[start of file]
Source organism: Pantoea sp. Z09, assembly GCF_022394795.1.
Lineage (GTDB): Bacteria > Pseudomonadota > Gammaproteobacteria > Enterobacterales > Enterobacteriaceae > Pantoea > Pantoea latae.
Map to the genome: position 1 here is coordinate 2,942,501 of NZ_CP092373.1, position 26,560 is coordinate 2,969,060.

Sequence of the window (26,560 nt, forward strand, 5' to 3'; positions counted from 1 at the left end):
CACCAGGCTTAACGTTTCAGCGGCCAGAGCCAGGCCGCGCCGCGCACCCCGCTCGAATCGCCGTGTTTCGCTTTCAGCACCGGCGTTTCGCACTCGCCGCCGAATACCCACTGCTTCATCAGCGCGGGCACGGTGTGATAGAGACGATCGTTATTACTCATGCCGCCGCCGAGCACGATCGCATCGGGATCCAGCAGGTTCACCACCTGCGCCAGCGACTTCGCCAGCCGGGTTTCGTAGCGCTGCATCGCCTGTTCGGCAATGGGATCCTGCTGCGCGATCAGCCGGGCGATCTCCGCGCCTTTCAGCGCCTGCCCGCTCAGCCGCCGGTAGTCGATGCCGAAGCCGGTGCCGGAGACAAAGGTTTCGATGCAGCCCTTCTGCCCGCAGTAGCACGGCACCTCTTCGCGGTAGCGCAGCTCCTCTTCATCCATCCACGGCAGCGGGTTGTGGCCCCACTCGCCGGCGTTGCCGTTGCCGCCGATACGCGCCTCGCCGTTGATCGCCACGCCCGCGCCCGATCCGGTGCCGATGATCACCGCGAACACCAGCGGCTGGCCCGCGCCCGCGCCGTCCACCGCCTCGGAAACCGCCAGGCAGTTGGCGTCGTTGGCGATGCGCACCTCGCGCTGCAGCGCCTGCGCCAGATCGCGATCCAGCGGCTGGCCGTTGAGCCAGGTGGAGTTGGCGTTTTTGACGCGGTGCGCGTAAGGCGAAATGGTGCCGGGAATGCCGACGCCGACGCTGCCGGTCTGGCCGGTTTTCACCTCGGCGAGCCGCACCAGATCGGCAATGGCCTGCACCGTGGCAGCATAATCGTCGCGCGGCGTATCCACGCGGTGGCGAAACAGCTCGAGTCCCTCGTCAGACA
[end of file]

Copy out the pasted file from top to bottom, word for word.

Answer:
Source organism: Pantoea sp. Z09, assembly GCF_022394795.1.
Lineage (GTDB): Bacteria > Pseudomonadota > Gammaproteobacteria > Enterobacterales > Enterobacteriaceae > Pantoea > Pantoea latae.
Map to the genome: position 1 here is coordinate 2,942,501 of NZ_CP092373.1, position 26,560 is coordinate 2,969,060.

Sequence of the window (26,560 nt, forward strand, 5' to 3'; positions counted from 1 at the left end):
CACCAGGCTTAACGTTTCAGCGGCCAGAGCCAGGCCGCGCCGCGCACCCCGCTCGAATCGCCGTGTTTCGCTTTCAGCACCGGCGTTTCGCACTCGCCGCCGAATACCCACTGCTTCATCAGCGCGGGCACGGTGTGATAGAGACGATCGTTATTACTCATGCCGCCGCCGAGCACGATCGCATCGGGATCCAGCAGGTTCACCACCTGCGCCAGCGACTTCGCCAGCCGGGTTTCGTAGCGCTGCATCGCCTGTTCGGCAATGGGATCCTGCTGCGCGATCAGCCGGGCGATCTCCGCGCCTTTCAGCGCCTGCCCGCTCAGCCGCCGGTAGTCGATGCCGAAGCCGGTGCCGGAGACAAAGGTTTCGATGCAGCCCTTCTGCCCGCAGTAGCACGGCACCTCTTCGCGGTAGCGCAGCTCCTCTTCATCCATCCACGGCAGCGGGTTGTGGCCCCACTCGCCGGCGTTGCCGTTGCCGCCGATACGCGCCTCGCCGTTGATCGCCACGCCCGCGCCCGATCCGGTGCCGATGATCACCGCGAACACCAGCGGCTGGCCCGCGCCCGCGCCGTCCACCGCCTCGGAAACCGCCAGGCAGTTGGCGTCGTTGGCGATGCGCACCTCGCGCTGCAGCGCCTGCGCCAGATCGCGATCCAGCGGCTGGCCGTTGAGCCAGGTGGAGTTGGCGTTTTTGACGCGGTGCGCGTAAGGCGAAATGGTGCCGGGAATGCCGACGCCGACGCTGCCGGTCTGGCCGGTTTTCACCTCGGCGAGCCGCACCAGATCGGCAATGGCCTGCACCGTGGCAGCATAATCGTCGCGCGGCGTATCCACGCGGTGGCGAAACAGCTCGAGTCCCTCGTCAGACA